By John Conger
A lot is happening on the climate and security front in the U.S. Congress. This is unsurprising, given the continued attention to the security risks of climate change from the Department of Defense and the Intelligence Community, as well as a persistent message from the national security community outside government about the importance of addressing this growing threat. Below are descriptions of two Congressional actions in the past week alone, as well as one on the horizon (well, tomorrow).
March 13: Tomorrow, the House Armed Services Committee’s Subcommittee on Readiness will be holding a hearing titled “Ensuring Resiliency of Military Installations and Operations in Response to Climate Changes.” The hearing will feature testimony from retired Rear Admiral David W. Titley, U.S. Navy (full disclosure: he’s a Senior Member of the Center for Climate and Security’s Advisory Board and a Member of the Board of Directors at the Council on Strategic Risks, our parent organization). He will be joined by the Honorable Sharon Burke, former Assistant Secretary of Defense for Operational Energy at the Department of Defense, and Nicolas Loris at the Center for Free Markets and Regulatory Reform.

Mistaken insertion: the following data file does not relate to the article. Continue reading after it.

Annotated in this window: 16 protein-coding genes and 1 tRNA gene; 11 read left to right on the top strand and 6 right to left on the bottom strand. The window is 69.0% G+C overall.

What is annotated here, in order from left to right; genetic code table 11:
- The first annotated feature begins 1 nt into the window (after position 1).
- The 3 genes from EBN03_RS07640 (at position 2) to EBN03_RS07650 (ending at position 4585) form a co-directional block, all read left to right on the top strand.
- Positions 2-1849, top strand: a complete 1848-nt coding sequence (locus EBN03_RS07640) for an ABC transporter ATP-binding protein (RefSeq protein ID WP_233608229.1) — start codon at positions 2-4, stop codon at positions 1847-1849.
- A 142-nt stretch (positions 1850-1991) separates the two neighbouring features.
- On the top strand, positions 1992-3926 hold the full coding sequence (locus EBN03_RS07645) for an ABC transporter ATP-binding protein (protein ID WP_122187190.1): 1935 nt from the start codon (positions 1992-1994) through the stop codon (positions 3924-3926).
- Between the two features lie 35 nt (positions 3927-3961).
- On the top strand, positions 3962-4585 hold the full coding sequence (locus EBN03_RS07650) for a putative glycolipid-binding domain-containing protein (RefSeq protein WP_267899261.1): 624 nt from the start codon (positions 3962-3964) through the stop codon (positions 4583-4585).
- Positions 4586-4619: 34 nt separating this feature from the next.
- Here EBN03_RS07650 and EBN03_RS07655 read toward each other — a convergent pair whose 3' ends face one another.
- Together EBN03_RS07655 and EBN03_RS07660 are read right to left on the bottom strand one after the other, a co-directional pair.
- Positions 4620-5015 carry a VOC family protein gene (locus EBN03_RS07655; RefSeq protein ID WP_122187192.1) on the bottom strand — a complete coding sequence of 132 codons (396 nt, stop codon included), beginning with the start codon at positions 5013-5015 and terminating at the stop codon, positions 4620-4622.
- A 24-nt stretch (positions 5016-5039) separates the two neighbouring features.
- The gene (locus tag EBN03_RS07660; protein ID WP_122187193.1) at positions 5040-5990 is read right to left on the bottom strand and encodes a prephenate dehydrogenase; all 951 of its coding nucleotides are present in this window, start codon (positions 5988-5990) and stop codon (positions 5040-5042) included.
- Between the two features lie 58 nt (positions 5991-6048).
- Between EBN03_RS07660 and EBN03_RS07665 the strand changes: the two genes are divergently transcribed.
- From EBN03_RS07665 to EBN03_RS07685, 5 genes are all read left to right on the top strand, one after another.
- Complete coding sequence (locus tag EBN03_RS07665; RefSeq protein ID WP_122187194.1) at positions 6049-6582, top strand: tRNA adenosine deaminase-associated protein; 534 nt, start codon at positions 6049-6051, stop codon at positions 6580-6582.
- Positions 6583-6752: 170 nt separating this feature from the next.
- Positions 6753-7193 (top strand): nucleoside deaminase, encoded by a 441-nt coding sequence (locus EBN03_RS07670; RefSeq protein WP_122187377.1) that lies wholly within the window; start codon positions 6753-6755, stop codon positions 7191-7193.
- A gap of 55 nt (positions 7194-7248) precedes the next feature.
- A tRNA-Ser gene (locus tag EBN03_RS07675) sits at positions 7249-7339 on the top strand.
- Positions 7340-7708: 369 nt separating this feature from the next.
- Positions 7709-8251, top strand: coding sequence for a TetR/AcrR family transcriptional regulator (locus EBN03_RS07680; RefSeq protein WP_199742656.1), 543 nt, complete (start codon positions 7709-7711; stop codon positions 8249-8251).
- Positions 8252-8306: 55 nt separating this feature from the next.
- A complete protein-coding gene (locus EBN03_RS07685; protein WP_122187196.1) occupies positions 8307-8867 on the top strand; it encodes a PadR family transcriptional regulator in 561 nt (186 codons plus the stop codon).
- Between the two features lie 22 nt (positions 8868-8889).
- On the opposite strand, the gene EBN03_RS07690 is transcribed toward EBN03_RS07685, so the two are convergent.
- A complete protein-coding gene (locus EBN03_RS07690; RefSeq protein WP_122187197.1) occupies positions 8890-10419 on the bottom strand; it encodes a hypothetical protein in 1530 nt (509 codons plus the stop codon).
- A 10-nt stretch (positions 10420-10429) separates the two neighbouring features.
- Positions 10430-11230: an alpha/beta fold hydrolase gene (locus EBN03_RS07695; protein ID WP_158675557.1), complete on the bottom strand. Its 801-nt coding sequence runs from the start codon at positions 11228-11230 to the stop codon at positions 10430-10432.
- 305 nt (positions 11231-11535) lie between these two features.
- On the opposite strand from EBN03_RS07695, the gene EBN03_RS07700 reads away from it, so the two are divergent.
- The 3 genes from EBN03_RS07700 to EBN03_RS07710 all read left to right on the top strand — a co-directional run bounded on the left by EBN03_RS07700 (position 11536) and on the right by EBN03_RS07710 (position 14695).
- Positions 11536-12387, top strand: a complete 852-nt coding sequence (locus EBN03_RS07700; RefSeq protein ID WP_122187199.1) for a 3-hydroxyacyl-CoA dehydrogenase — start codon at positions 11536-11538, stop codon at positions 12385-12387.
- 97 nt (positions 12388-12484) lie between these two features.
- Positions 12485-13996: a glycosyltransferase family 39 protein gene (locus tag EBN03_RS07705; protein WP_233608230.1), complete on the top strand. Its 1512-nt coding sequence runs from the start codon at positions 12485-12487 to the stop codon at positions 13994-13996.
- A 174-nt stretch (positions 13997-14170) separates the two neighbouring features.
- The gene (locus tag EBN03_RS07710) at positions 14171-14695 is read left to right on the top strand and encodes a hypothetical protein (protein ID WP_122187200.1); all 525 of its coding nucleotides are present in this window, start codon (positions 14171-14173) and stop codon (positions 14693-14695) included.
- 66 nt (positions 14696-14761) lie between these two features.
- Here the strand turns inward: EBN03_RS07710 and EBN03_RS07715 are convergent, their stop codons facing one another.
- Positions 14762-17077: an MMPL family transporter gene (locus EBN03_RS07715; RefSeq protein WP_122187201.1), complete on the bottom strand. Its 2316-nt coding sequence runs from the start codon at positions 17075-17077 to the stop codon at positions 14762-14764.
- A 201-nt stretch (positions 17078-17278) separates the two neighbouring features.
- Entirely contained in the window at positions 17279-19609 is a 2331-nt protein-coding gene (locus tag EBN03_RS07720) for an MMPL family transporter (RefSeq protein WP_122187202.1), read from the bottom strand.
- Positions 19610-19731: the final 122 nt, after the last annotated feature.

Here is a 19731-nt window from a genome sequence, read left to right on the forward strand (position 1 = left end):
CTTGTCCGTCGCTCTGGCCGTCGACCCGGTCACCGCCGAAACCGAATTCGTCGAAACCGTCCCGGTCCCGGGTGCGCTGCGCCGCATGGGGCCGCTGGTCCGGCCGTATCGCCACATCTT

March 12. In response to the National Security Council’s proposed “climate panel,” and referencing the letter released by the Center for Climate and Security and the American Security Project last week, 10 Senators from the Senate Foreign Relations Committee (SFRC) introduced a bill today called “The Climate Security Act of 2019.” The act sets out – unsurprisingly given its prosaic name – to address the security implications of climate change, including its geopolitical, economic and environmental dimensions. According to the announcement, key provisions of the bill include:
- Establishing a “Climate Security Envoy” within the State Department responsible for developing strategies for improving the integration of climate change science, data and forecasting in national security operations as well as facilitating interagency collaboration between the federal government’s science and security agencies.
- Outlining policies for how climate change data and forecasting should inform national security planning and analysis, while calling for periodic global assessments on the risks climate change poses to national and global security.
- Formally reestablishing the Special Envoy for the Arctic. The Arctic region is undergoing rapid and dramatic changes due to climate change, which in turn is creating new security challenges, driven by aggressive expansion of Russian influence and naval activity in the region that requires specials attention from the State Department in the form of this Special Envoy. President Trump dismantled the Special Envoy to the Arctic’s office in 2017.
March 7. Also in response to reports of the William Happer-led NSC climate panel, Senators introduced a bill to “prohibit the use of funds to Federal agencies to establish a panel, task force, advisory committee, or other effort to challenge the scientific consensus on climate change, and for other purposes.” Read the current bill language (which is very short and to the point) here.
Watch this space for more.